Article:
I have not read many gothic novels. The only one I’ve read is Matthew Lewis’ The Monk, which I was not a fan of (thoughts here). Notre-Dame de Paris by Victor Hugo (first published 1831) seemed far above The Monk in terms of quality. In addition to the better writing, there was the symbolic centrality of the imposing image of Notre-Dame, the multi-faceted characters, and the balance of the horrific action of the story with the symbolic and romantic resolutions.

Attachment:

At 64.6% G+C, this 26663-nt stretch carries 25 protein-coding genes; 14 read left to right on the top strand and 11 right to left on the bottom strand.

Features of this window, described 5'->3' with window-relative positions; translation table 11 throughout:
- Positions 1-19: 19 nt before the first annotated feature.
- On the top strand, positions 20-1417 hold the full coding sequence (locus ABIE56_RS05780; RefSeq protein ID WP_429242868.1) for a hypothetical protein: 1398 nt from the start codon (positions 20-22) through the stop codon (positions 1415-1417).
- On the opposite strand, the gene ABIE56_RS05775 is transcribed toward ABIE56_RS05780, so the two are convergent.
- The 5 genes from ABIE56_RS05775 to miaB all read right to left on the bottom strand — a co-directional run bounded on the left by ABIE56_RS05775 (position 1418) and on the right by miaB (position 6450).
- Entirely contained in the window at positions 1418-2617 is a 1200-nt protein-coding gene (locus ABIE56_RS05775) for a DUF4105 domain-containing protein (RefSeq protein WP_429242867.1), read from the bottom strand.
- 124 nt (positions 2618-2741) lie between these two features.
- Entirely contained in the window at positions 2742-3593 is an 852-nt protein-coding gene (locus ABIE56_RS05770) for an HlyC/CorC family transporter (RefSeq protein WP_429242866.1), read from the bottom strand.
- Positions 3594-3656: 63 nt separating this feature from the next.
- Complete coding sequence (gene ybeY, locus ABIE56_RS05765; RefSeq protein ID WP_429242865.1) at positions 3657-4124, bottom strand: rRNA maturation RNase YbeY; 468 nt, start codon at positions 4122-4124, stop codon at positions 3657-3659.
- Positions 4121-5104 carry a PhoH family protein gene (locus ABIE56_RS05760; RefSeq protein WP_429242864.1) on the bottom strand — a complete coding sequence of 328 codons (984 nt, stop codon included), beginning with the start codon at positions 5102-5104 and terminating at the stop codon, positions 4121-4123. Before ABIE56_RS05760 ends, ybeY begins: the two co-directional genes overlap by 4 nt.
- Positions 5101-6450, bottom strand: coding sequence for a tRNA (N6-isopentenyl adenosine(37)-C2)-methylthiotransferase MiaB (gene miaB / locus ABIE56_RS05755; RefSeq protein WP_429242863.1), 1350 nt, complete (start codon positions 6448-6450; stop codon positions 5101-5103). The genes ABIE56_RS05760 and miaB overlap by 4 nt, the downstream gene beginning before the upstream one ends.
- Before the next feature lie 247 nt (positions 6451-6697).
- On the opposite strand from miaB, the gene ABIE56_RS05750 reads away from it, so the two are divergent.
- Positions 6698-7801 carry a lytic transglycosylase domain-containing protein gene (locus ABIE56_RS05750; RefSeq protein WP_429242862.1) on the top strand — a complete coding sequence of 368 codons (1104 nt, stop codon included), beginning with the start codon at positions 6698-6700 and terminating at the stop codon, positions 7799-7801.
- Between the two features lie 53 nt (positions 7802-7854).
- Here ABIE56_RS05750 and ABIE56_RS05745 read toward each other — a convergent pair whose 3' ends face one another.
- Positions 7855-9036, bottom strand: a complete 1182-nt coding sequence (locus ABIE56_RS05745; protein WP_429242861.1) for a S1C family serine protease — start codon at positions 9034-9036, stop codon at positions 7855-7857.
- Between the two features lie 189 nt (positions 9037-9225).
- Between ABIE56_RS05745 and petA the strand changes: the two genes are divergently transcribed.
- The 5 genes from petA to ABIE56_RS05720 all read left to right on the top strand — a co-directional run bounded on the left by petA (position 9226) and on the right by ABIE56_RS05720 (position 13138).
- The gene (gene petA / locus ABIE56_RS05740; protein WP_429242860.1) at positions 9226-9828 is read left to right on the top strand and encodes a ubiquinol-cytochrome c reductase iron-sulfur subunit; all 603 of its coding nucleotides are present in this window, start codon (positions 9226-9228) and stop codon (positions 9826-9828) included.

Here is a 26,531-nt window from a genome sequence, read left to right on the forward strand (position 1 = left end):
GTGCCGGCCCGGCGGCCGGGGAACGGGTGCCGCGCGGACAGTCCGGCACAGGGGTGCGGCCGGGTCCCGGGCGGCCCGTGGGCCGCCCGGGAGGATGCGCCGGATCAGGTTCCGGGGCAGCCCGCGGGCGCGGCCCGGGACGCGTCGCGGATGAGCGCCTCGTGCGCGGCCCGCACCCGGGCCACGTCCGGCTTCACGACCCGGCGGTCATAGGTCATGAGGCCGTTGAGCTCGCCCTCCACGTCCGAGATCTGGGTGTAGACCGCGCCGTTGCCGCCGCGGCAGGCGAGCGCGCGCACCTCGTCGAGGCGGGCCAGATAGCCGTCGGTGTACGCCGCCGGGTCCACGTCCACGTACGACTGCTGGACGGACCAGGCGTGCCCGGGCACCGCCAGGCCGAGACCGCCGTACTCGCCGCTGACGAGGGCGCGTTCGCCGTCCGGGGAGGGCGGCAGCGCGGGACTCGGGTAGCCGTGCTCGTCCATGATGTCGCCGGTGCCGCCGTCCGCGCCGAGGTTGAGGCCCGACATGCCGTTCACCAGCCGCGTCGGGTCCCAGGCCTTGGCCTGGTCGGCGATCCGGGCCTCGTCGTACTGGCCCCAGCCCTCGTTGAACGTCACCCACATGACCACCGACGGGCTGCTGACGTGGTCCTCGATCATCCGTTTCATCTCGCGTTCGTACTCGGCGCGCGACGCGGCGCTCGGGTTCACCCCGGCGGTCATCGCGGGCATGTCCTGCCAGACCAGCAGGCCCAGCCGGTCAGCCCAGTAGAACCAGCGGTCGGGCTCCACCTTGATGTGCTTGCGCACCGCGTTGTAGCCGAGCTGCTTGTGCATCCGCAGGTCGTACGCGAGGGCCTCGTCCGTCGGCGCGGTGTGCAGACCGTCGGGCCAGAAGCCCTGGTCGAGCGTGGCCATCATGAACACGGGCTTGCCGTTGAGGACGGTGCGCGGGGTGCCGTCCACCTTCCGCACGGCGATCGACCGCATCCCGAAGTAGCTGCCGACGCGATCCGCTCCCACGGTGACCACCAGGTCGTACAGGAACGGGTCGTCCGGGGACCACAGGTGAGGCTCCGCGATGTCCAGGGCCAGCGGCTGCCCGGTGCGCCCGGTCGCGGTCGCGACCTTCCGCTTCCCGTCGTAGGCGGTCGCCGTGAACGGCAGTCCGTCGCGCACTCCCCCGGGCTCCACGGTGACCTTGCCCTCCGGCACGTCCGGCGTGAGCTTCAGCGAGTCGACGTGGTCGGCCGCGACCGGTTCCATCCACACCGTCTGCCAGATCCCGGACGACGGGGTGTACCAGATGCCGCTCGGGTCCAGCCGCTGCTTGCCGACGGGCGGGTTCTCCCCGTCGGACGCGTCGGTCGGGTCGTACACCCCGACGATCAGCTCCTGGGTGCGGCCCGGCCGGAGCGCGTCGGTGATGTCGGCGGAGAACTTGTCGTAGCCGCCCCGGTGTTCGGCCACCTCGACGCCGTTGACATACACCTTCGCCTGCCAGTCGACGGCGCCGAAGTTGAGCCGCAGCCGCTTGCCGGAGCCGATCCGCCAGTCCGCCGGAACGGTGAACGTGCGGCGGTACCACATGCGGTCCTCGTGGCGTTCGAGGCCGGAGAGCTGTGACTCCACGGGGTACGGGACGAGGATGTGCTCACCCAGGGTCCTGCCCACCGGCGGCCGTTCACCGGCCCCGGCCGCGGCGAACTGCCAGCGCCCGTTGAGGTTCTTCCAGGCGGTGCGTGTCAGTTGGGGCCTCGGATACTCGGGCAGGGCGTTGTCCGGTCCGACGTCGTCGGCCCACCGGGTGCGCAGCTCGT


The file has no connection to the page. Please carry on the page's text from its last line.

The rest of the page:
Notre-Dame de Paris is often translated with the title The Hunchback of Notre Dame, but I don’t like that title as much as the original. Quasimodo, the hunchback of the story, is not the only focal point: the architecture of Notre Dame and the relationship between the two societal outcasts, Esmeralda and Quasimodo, is what drives the novel.
Although much in the beginning of the novel bored me, the action in the last half brought me around again. By the end, I liked it. The novel is firmly in the gothic Romantic tradition: a medieval setting, a wicked monk, outsiders seeking their place in society, attempted rape, horror and murder, and convenient resolutions.
This post contains spoilers of Notre-Dame de Paris.Continue Reading